UT Health San Antonio endodontists provide national oral care guidelines in wake of COVID-19


SAN ANTONIO (March 23, 2020) — Although the American Dental Association has recommended that dentists postpone elective dental procedures during the COVID-19 outbreak, some patients with serious dental conditions or pain must still be seen.

Endodontists, specialists that make up 3% of dentists, will likely provide care for many of the most serious cases, including dental infection, pain and trauma.

Because the new coronavirus is transmitted through respiratory droplets when a person coughs or sneezes, and dentists work in the oral cavity, new guidance was needed for dental care.

To meet this need, a team of faculty members and dental residents from the Department of Endodontics in the School of Dentistry at The University of Texas Health Science Center at San Antonio (UT Health San Antonio) wrote new national guidelines that are now published on the American Association of Endodontists website.

Kenneth M. Hargreaves, D.D.S., Ph.D.
Kenneth Hargreaves, D.D.S., Ph.D., is a professor and chairman of the Department of Endodontics at UT Health San Antonio.

“While the CDC provides general guidance for infection control, guidelines specific to procedures that might generate aerosols are not specified anywhere,” said Kenneth Hargreaves, D.D.S., Ph.D., professor and chair of the Department of Endodontics.

“Given that this is a rapidly spreading global pandemic, it requires new prescreening and treatment protocols not previously encountered by most dentists,” added Nikita Ruparel, D.D.S., M.S., Ph.D., associate professor of endodontics.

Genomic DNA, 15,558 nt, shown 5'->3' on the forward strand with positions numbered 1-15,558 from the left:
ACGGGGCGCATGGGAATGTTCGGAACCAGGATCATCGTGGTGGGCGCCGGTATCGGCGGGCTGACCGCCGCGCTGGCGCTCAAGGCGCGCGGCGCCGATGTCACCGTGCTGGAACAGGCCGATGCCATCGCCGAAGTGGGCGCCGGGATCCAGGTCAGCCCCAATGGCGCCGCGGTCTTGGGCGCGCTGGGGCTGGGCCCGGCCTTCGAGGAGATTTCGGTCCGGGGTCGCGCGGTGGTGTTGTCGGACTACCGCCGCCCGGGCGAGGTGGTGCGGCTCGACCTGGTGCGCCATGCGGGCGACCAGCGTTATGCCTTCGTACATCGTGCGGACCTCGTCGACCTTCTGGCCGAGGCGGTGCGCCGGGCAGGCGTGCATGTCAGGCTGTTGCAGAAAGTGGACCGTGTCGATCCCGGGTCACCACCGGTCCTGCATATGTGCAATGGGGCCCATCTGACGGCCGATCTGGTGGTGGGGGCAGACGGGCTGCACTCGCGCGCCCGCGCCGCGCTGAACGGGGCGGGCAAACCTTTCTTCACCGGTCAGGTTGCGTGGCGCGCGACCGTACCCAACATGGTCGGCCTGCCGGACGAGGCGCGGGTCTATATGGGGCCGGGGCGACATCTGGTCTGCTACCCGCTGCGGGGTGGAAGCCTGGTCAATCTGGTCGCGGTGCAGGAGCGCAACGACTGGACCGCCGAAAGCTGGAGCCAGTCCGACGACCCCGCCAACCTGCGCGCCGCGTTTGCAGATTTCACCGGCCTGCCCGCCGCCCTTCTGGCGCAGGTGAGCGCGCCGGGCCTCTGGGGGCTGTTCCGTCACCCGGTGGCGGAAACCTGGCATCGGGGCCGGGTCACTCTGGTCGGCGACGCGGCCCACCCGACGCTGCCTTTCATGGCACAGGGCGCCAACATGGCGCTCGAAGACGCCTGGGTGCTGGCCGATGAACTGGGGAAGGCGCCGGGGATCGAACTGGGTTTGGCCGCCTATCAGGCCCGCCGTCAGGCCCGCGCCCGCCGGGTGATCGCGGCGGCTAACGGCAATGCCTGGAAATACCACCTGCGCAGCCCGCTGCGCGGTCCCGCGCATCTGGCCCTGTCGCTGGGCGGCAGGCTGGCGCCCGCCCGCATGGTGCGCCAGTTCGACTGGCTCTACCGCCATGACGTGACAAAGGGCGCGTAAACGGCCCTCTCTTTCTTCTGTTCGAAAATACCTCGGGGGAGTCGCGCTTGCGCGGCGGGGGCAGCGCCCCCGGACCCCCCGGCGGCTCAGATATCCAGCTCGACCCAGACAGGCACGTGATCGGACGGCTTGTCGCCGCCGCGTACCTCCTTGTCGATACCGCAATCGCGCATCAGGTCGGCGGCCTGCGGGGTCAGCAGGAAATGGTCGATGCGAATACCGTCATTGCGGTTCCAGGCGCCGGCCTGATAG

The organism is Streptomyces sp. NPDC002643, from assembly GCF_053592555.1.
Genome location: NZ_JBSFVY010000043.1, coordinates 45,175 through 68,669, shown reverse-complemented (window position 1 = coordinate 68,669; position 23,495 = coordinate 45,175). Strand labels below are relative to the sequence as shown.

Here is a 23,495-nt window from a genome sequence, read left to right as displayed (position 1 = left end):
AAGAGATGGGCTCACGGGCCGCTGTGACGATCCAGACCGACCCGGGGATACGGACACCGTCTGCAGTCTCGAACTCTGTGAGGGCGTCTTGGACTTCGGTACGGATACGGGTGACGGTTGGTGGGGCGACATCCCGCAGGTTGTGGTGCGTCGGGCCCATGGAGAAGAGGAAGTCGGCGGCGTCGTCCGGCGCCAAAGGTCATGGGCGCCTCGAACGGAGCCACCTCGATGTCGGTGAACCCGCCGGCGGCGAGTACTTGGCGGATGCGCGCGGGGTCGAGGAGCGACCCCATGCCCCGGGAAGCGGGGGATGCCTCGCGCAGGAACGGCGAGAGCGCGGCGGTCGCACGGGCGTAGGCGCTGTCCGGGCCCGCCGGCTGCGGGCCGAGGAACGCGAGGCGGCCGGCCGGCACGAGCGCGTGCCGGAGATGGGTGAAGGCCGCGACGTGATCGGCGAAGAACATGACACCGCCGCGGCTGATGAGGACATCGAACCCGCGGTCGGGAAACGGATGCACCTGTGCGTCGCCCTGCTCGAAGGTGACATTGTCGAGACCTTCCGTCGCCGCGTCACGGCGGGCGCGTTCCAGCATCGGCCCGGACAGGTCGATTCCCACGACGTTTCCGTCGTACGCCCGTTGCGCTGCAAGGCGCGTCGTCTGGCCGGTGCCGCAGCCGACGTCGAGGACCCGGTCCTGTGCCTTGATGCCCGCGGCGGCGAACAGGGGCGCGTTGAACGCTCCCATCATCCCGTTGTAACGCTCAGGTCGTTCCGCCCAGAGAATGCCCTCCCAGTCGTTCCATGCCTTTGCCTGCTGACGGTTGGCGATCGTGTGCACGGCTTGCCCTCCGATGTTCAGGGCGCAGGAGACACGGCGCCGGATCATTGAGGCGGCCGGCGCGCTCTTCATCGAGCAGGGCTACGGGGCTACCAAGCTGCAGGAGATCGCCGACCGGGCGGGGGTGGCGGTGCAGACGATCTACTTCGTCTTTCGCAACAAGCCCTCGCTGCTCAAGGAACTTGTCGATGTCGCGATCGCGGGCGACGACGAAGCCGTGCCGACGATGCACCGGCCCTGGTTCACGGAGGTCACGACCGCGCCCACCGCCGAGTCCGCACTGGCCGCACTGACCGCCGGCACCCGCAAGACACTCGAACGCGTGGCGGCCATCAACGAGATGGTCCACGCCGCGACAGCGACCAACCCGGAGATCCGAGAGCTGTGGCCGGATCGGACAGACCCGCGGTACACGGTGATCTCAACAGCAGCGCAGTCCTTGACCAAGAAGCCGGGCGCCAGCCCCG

“A community-spread pattern of COVID-19 in China and its rapid spread to other countries made us realize the graveness of the situation. Having the crucial information that the disease spreads by droplets or contact and can be curbed by social distancing, our group felt the need to come up with clear guidelines to screen patients and emphasize restricting dental services to provide emergency care in order to help flatten the curve,” explained Amber Ather, B.D.S., D.D.S., endodontics resident at UT Health San Antonio.

“During these unprecedented times we advise patients and dentists not to panic and to follow all guidelines. All precautions should be taken to protect patients, dentists and their families. With this in mind, and due to dentists working in patients’ oral cavities and the given risks, only the most serious dental problems should be cared for now,” added Biraj Patel, B.D.S., another endodontics resident who contributed to the guidelines.

General guidance

Providers are encouraged to assess the seriousness of the dental concern when a patient calls for an appointment and prescribe antibiotics or pain medications, such as acetaminophen, if needed, for temporary relief.

Treatment for patients with confirmed COVID-19

If a patient has confirmed COVID-19 infection and must receive treatment, the guidelines recommend that special arrangements be made to provide care in a negative pressure room with the dental professional wearing personal protective gear.

Patients should use a special mouth rinse to reduce the concentration of the virus in the mouth prior to the procedure. Dental professionals are advised to use disposable dental instruments and employ imaging that does not need to be placed in the mouth to reduce the possibility of the patient coughing. The guidelines recommend against using ultrasonic instruments and high-speed handpieces which could cause the virus to become airborne.

Clinic staff are advised to disinfect surfaces in the operatory according to the latest guidance.

Endodontics team

The guidelines were written by dental residents Amber Ather, B.D.S., D.D.S., and Biraj Patel, B.D.S.; and faculty members Nikita B. Ruparel, M.D.S., D.D.S., Ph.D., Anibal Diogenes, D.D.S., M.S., Ph.D., and Kenneth M. Hargreaves, D.D.S., Ph.D., all from the Department of Endodontics at UT Health San Antonio.

To read the new guidelines, visit: https://www.aae.org/specialty/clinical-resources/coronavirus-disease-19-covid-19-implications-for-clinical-dental-care/.

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